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Study will illuminate precision ag

To fully understand the value of precision agriculture, farmers must first “get the picture.”

One “picture” of course, refers to the images farmers need to make precision agriculture work, like aerial photographs from the Farm Service Agency, multiple-year yield maps, electrical conductivity maps that relate to soil differences and topographic maps with elevation accuracy within an inch.

“But farmers must also understand the big picture — how to use this complex technology to improve their bottom lines,” says Harlan Palm, a University of Missouri, Columbia, research assistant and professor.

Palm has just received a $1.2 million federal grant to develop guidelines for the adoption of precision agriculture by farmers. Partners in the study include MU, the University of Illinois and the Potash and Phosphate Institute at the Foundation of Agronomic Research.

In the 40-month study which begins this winter, researchers will select four fields of 100 acres or less in Missouri and Illinois for demonstrating the collection and processing of the historical data and sensor-based soil and landscape information at the core of precision agriculture.

The data will be collected by sensors on fixed-wing aircraft and satellites provided by the National Aeronautics and Space Agency. Bare soil and crop reflectance data will be processed into imagery for determining management zones and for in-season crop monitoring.

Management zones are the new buzzword in precision agriculture, referring to the division of a field into zones, each with similar characteristics and yield potential. For example, one management zone might consist of an area where soil type is similar.

Depending on the producer's interests and machinery capability, customized management plans can be put in place, including variable seeding rates, tillage and targeted soil sampling.

Funds will also be used to further develop a decision-aid software program, Management Zone Analyst, developed at MU for applying precision agriculture principles.

Palm admits that not many Missouri producers are using precision agriculture — that it's limited to early adopters and innovators. But these farmers will help sort out the most practical applications and even discover new uses of the technology.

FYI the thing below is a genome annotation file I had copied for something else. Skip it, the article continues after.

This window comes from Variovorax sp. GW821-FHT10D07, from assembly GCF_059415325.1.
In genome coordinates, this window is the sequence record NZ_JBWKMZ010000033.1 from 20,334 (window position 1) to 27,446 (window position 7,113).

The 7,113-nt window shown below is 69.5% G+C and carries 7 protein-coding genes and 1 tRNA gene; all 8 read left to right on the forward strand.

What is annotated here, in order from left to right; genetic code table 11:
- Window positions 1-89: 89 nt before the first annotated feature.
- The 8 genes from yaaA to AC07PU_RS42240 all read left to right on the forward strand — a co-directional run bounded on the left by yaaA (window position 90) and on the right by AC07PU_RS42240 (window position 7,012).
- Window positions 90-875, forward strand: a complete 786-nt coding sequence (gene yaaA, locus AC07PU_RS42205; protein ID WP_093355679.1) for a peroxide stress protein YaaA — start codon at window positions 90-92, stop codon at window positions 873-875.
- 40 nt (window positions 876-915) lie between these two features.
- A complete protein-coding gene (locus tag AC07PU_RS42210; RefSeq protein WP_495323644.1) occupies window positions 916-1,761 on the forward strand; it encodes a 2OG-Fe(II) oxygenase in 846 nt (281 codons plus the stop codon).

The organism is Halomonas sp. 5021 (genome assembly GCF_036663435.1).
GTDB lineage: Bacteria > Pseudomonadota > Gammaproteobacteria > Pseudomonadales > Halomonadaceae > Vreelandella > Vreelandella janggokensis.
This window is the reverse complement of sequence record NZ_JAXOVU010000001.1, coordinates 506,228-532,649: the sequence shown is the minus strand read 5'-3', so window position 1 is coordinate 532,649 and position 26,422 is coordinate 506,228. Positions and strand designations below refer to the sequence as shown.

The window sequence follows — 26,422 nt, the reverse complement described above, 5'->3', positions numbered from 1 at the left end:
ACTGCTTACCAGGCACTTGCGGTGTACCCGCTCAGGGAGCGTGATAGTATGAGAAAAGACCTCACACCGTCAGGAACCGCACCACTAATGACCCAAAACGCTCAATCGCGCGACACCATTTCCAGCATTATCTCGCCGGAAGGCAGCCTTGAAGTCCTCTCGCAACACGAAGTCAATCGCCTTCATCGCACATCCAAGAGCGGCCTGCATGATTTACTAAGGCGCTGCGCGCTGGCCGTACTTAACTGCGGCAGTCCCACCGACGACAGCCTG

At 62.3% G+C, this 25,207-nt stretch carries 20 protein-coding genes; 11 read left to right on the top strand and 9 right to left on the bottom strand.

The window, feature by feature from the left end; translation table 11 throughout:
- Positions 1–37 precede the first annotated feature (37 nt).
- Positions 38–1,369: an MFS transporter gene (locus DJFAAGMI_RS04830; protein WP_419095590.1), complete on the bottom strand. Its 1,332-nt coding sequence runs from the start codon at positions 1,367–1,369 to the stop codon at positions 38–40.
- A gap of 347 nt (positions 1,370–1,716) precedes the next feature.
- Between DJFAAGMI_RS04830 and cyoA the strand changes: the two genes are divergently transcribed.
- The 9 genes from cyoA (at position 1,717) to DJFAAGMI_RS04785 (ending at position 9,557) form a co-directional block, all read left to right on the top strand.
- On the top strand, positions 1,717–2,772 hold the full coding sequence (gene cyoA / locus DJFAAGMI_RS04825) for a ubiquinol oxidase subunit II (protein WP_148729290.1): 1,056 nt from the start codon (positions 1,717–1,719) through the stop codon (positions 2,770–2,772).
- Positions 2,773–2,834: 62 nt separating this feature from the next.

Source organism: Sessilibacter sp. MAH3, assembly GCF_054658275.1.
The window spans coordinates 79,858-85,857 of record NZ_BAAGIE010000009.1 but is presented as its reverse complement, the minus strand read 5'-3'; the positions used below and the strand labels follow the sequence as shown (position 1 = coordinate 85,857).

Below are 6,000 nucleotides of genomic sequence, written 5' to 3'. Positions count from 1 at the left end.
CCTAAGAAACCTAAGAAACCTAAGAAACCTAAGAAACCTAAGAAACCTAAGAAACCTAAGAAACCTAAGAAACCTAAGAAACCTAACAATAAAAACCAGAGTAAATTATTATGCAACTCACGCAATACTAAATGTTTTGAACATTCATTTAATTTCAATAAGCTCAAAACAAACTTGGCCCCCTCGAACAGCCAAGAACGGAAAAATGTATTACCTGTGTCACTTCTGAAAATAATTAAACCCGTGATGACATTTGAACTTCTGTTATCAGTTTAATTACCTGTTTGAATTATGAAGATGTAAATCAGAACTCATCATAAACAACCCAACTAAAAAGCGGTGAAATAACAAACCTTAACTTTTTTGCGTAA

“Our goal is to create information-intensive management that will allow smaller and mid-size producers to increase profitability. We feel that precision agriculture holds great potential for benefits to the environment and for economic gains to the farmer,” said Palm, who believes the study will have applicability way beyond the two states.

One of the more interesting aspects of the study is the use of electrical conductivity to attain imagery. The principle of the technology is that voltage is projected into the soil profile. Since conductivity changes according to soil texture, the technology can be used to help researchers determine soil type variance in a field, according to Palm.

While the measurement of electrical conductivity is expensive, Palm notes that “it is a one-time measurement. It's not apt to change over time, unless there is extensive movement of soil.”

The study will also use GPS technology to construct topographical maps of fields. Today, this elevation measurement is accurate to within one inch, according to Palm.

Existing aerial maps and historical photos are also important and are considerably cheaper to obtain.

Can most variability in yield be explained through elevation maps and soil type maps?

“That's the $64,000 question,” Palm said. “It's an elusive question because of the weather. No two seasons are identical. And when you look at yield maps of a particular field, at times it looks like a different field. A lot of that can be explained because of the variance in weather.”

No doubt weather can throw precision agriculture farmers and researchers a curve, Palm says. “A thin soil where the soil conductivity index may be lower could end up being the best-yielding soil one year because it was wet during critical times of the year. Then again, the probability of that happening may be low.”

Perhaps precision agriculture could help the farmer document the aforementioned probability, Palm says. “We can help the farmer make better decisions through having better knowledge. Hopefully, it can be cost-effective for them, maybe increase their productivity and also be better for the environment.”

While the study can bring a lot of information to the farmer, it's going to be up to individual farmers to fine-tune precision agriculture techniques and perhaps even find new uses for the technology.

“I was attending one conference where a farmer just surprised the whole audience by saying that he was getting higher yields in poorer-yielding areas by going in with a higher seeding rate in soybeans. The plants may have been smaller, but there were more of them.

“Farmers will sort these things out,” Palm said. “That's the bottom line. What we can do from a university standpoint is share the research learning with them to this point, bring them up to speed on the cutting edge technology. The farmers will pick up on the things that fit their enterprises and are cost-effective.

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